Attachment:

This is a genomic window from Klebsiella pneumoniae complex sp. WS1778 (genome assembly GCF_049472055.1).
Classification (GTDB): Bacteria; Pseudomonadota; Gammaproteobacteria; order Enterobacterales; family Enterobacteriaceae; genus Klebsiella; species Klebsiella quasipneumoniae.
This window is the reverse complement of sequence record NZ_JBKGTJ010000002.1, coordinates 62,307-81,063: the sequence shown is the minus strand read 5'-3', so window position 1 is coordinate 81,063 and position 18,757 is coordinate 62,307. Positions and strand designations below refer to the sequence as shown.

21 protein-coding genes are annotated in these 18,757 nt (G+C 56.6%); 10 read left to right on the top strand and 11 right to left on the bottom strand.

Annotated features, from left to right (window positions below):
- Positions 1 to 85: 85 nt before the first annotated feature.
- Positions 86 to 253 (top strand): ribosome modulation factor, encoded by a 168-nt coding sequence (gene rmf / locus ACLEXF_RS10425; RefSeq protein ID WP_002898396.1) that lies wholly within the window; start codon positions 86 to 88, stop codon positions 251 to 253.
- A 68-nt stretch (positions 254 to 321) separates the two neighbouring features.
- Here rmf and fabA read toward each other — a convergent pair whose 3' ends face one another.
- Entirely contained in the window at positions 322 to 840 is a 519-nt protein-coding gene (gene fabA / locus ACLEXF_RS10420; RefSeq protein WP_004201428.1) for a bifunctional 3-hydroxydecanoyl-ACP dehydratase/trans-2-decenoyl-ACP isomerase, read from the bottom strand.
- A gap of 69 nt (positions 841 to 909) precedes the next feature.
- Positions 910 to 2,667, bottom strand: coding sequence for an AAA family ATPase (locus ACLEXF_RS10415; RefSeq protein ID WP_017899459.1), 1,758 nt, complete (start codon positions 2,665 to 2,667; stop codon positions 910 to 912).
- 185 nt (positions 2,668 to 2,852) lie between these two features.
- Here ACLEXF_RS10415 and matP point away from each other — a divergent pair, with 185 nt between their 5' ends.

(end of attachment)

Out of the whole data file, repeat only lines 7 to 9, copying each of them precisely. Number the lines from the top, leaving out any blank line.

- Positions 86 to 253 (top strand): ribosome modulation factor, encoded by a 168-nt coding sequence (gene rmf / locus ACLEXF_RS10425; RefSeq protein ID WP_002898396.1) that lies wholly within the window; start codon positions 86 to 88, stop codon positions 251 to 253.
- A 68-nt stretch (positions 254 to 321) separates the two neighbouring features.
- Here rmf and fabA read toward each other — a convergent pair whose 3' ends face one another.